Creative Ways to Prevent Bullying In Schools

Picture of Mary Kate McGrath By Mary Kate McGrath


prevent bullyingIn Newark, New Jersey, a high school principal named Akbar Cook came up with an unexpected strategy to combat bullying and student absences. Cook’s answer was a laundry room on campus. The principal realized that high school students were missing days of school due to bullying for dirty clothes, and installed five commercial grade washer and dryers in an empty locker room. The laundry room is available to students for free after school three days a week, from 3 to 6 pm.

 Jamila Hammond, a social worker for the high school, said that the washer and dryer are going to have a positive impact on the community, according to CBS News. “Many times the students may come in because they’re embarrassed, they don’t look the same, somebody’s complaining about a body odor,” Hammond told the station. “I would say, ‘OK, baby, then we’re going to have to do it the old way. We have soap, we have water,’ but now with this laundry room, we don’t have to do that.”

Students also reiterated the importance of the effort. A student named Nassir reported that students were bullied for “how they smelled and how their clothes looked dirty”. Principal Cook noted that one student was trying to prevent security from checking in her bag because she didn’t want anyone to find out she was homeless and did not have a way to clean her clothes. By putting a laundry room in the school, safety was improved for the entire building.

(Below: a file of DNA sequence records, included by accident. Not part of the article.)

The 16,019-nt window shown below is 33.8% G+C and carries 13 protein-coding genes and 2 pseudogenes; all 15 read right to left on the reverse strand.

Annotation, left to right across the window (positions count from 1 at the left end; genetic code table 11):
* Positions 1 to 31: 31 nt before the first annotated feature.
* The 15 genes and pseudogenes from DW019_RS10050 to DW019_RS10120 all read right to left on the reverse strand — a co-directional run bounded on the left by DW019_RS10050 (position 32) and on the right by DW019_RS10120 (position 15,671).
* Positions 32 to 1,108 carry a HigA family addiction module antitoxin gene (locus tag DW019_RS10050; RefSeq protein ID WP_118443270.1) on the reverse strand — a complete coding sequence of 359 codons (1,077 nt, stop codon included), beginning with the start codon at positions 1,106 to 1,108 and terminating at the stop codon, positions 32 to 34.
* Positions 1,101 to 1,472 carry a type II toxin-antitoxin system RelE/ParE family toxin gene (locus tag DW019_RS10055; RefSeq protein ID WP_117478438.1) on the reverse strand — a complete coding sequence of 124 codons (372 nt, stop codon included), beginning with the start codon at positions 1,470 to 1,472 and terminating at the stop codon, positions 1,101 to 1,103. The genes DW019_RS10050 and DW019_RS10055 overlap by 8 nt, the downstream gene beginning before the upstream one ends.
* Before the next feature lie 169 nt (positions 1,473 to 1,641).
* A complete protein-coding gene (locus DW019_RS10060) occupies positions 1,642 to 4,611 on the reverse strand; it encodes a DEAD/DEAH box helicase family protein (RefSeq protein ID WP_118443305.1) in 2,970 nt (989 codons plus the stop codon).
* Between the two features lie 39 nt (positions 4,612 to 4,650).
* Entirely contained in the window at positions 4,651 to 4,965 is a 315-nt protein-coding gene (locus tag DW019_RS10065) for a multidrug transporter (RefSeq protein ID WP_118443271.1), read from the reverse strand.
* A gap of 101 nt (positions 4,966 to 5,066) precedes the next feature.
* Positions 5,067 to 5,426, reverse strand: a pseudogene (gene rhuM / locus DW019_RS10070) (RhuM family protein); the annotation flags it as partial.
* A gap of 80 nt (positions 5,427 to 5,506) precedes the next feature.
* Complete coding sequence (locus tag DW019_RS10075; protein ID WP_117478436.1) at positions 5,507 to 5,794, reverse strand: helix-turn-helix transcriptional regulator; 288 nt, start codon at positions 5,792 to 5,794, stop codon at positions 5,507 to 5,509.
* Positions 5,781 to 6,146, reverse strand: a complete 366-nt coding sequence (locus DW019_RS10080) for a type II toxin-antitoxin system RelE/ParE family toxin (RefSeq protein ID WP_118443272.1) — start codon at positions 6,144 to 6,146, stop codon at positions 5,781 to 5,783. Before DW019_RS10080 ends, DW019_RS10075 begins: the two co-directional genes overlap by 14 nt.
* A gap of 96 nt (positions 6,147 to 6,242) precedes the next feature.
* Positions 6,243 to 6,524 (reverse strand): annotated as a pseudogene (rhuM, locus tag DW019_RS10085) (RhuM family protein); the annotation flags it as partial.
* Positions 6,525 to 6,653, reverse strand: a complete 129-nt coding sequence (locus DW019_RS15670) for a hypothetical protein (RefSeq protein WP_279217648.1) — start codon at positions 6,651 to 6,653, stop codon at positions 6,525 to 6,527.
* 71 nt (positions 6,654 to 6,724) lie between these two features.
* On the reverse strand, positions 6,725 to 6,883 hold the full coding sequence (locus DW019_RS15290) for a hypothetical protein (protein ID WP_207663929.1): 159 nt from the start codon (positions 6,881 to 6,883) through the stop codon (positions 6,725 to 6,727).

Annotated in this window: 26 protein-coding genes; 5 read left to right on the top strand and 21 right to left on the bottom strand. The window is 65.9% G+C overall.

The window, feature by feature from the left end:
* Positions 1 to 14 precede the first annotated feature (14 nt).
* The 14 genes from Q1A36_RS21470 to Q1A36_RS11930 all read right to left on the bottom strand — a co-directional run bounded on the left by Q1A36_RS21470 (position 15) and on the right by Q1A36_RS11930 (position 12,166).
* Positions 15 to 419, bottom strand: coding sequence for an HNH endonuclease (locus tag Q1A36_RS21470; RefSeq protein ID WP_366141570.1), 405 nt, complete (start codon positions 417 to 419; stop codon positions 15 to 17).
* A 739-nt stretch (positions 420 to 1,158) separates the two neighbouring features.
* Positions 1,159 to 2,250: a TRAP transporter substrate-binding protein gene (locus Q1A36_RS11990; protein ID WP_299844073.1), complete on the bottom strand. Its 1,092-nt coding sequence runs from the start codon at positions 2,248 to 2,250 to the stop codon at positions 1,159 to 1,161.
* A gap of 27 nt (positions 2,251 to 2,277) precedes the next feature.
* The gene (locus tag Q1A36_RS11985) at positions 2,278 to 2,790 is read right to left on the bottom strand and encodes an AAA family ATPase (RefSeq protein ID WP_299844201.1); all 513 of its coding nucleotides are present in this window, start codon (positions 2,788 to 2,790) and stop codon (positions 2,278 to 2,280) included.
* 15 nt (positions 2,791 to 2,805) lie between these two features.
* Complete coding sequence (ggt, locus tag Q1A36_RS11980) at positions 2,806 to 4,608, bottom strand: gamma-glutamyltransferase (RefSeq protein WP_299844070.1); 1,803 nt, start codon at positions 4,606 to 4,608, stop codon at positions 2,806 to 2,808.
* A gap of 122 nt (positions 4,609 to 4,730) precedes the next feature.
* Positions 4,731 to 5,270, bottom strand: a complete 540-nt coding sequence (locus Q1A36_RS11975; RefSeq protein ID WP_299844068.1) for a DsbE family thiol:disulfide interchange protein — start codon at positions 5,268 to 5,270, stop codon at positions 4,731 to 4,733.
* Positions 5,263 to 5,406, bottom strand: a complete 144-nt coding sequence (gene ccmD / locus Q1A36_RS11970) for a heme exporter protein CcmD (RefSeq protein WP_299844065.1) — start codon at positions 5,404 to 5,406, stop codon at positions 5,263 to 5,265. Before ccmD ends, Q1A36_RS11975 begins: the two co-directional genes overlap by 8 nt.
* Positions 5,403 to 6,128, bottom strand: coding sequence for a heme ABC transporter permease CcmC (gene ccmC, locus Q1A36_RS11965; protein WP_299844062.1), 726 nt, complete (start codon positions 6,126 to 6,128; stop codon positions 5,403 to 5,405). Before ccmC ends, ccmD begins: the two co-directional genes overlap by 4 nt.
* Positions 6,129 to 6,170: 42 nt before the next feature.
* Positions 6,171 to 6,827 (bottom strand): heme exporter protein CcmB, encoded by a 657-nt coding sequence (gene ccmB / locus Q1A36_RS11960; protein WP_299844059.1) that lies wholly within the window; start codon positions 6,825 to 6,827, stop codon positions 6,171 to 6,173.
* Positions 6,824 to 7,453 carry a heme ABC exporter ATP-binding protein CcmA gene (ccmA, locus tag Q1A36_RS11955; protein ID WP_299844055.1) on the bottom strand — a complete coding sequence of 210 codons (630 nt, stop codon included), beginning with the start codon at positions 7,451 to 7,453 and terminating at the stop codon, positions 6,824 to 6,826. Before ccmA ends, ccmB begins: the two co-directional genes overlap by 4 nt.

Protecting Vulnerable Students From Bullying

The bullying at West Side High School in Newark is not uncommon In many cases, bullying is more complicated than animosity among students. It often relates to financial hardship, and it’s important for schools to address the ways teachers or other administrators may be perpetuating stigma. One of the most common ways that schools accidentally perpetuate a culture of bullying is through lunch shaming tactics. The American Bar Association defines lunch shaming as the stigmatization of a student who cannot afford lunch. This includes instances where schools mark or stamp a child with phrases such as “I Need Money”, providing a student with a different or inferior lunch, and even forcing a student to perform manual labor in exchange for food.

The purpose of lunch shaming is to embarrass a student or parent into paying the school lunch debt quickly, and reduce the financial cost for schools. It therefore forces the student to take on the burden of resource and budget shortages, and the practice has been largely condemned. It’s clear that lunch shaming has a detrimental effect on students, including an increase in incidents of bullying. In Michigan, one of the most noteworthy cases of lunch shaming occurred when the administration threw a student’s food in the trash in front of peers.